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China rejects WHO's plan for second COVID-19 origins study

Zeng Yixin, deputy minister of the National Health Commission, told reporters Thursday that China rejects the World Health Organization's proposed plan to conduct a second investigation into the origins of the COVID-19 pandemic. File Photo by Wu Hong/EPA-EFE
Zeng Yixin, deputy minister of the National Health Commission, told reporters Thursday that China rejects the World Health Organization's proposed plan to conduct a second investigation into the origins of the COVID-19 pandemic. File Photo by Wu Hong/EPA-EFE

July 22 (UPI) -- A senior official with China's leading health authority on Thursday rejected the World Health Organization's proposal to conduct a second investigation into the origins of the coronavirus pandemic, stating he was "surprised" that it included probing the theory that COVID-19 escaped from a virology lab.

Zeng Yixin, deputy minister of the National Health Commission, accused the WHO during a press conference Thursday of "arrogance" for considering the lab leak theory.

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"This phase 2 study of origin tracing is both disrespectful to common sense and contrary to science in some aspect," he said. "There is no way that we accept such an origin tracing study proposal."

The theory that COVID-19 leaked from a virology lab in the central Chinese city of Wuhan, where the virus was first detected in late 2019 -- once considered a conspiracy theory -- has regained attention in recent months, especially following the completion of the WHO's first investigation into China's outbreak.

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In late March, a joint WHO-China team of experts produced the long-awaited report, stating the virus likely came not from a Wuhan wet market but from wildlife farms in Southeast Asia. The report also dismissed the lab leak theory as "an extremely unlikely pathway."

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The report, however, came under swift and widespread criticism from the United States, the European Union and more than a dozen nations calling for a second probe after WHO Director-General Tedros Adhanom Ghebreyesus told member states that he doesn't believe that "this assessment was extensive enough," as China did not permit full access to pertinent data.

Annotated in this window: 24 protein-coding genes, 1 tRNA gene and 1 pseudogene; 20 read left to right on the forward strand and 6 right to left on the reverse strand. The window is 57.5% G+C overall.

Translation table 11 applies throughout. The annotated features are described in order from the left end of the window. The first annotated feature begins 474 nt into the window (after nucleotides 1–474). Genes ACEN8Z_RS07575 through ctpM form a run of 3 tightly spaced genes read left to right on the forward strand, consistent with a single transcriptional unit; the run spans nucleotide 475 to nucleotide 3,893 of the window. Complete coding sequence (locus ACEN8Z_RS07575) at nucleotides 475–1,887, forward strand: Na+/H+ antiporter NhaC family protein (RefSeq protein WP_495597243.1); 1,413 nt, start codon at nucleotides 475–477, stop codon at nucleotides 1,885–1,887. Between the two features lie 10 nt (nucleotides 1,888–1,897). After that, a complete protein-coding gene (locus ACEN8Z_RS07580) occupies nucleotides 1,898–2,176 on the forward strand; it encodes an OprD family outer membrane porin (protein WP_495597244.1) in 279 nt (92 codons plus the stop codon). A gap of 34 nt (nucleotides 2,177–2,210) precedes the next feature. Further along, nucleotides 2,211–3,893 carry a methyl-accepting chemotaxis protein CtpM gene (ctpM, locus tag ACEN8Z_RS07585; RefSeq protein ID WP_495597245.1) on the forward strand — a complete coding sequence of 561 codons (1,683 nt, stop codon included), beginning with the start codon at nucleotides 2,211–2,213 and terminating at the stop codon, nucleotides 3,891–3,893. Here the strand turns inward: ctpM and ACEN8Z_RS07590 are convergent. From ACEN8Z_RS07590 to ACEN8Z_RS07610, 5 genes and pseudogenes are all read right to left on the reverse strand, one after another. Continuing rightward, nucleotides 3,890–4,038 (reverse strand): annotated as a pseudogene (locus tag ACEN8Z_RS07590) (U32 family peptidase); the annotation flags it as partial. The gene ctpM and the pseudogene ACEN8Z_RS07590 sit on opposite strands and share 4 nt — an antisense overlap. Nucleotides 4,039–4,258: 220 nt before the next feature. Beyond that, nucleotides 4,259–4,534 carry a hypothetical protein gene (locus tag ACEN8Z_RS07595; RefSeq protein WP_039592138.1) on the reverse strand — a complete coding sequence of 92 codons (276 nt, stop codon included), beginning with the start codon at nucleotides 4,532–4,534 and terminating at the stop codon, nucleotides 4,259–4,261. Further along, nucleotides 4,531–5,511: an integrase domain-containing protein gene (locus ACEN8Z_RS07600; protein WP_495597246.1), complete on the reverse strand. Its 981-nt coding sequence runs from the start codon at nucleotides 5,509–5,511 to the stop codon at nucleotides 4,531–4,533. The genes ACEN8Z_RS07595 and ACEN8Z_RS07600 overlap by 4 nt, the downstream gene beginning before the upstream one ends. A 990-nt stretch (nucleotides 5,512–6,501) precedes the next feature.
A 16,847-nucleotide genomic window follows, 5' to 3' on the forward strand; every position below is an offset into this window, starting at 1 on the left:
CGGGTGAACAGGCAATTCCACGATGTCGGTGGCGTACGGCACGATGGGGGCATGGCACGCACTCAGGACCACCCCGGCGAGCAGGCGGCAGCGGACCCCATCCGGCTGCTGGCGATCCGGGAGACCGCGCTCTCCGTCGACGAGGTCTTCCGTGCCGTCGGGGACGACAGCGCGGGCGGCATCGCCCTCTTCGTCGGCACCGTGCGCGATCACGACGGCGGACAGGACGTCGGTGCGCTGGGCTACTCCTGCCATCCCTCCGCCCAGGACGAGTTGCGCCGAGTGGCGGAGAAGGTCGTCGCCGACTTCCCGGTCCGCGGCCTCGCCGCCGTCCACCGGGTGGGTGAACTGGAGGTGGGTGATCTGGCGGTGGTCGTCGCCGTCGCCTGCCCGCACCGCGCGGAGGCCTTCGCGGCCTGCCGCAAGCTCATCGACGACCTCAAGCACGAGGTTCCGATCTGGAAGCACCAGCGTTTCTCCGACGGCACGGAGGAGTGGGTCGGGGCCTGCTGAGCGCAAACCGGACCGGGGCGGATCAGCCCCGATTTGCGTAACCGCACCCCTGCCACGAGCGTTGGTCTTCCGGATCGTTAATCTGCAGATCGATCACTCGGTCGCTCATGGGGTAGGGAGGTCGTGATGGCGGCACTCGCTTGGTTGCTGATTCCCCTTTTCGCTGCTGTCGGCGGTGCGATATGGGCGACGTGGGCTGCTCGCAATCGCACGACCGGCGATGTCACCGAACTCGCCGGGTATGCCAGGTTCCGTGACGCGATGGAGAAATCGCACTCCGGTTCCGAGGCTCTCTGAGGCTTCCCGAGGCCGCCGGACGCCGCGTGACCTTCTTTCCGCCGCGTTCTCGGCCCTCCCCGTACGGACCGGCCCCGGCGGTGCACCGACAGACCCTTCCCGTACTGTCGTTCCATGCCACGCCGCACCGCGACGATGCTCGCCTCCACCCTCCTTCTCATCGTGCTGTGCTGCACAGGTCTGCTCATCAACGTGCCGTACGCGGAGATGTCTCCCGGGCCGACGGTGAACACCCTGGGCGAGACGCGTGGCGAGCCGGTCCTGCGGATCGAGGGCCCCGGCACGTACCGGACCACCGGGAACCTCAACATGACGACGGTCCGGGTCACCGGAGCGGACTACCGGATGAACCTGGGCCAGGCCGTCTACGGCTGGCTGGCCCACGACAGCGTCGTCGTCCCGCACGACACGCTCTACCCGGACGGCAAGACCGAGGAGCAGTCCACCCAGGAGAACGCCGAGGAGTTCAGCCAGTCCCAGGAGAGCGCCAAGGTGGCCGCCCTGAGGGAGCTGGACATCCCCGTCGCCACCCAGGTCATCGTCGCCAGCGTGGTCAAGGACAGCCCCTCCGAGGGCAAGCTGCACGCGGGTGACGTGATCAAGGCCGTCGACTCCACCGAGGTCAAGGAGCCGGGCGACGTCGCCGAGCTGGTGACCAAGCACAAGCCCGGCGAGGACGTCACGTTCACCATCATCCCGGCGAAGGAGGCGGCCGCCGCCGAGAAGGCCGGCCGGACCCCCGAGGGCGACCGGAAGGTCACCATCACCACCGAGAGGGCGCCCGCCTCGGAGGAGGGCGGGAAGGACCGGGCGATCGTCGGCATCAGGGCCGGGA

Scientists have called for an investigation into lab leak theory, as there wasn't enough evidence to rule out that the virus didn't escape through a laboratory accident. U.S. President Joe Biden has also directed intelligence agencies to investigate the origins of the virus and joined the other leaders of the Group of Seven in calling for a new probe.

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On Friday, Tedros announced that WHO member states had received a proposed plan for a second study designed to probe five areas, including "audits of relevant laboratories and research institutions operating in the area of the initial human cases identified in December 2019."

Tedros had told reporters the day before that the first probe produced progress, but the team was not provided access to raw data concerning the start of the pandemic.

"We have designed the second phase of the study, and we are asking China to be transparent, open and cooperate on the information raw data that we asked for in the early days of the pandemic," he said.

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China's Foreign Ministry spokesman Zhao Lijian dismissed Tedros' claim to reporters, saying China did show data to the scientists while repeating China's call for origin studies to be conducted outside its borders.

"We need to search for possible early cases globally and further understand the role of cold chains and frozen foods in the transmission of the virus," he said, repeating a claim by China that the virus came to Wuhan through frozen food and that Tedros was politicizing something that should be driven by science.

Zeng on Thursday also called for a global study, saying any further investigations should be based on the foundation of the first probe.

"[We] should promote a global study involving multiple countries and locations involving early case findings, molecular epidemiology and animal intermediate host traceability," he said.

A year in pandemic: How COVID-19 changed the world

January 31, 2020
National Institutes of Health official Dr. Anthony Fauci (C) speaks about the coronavirus during a press briefing at the White House in Washington, D.C. Health and Human Services Secretary Alexander Azar (L) announced that the United States is declaring the virus a public health emergency and issued a federal quarantine order of 14 days for 195 Americans. Photo by Leigh Vogel/UPI | License Photo

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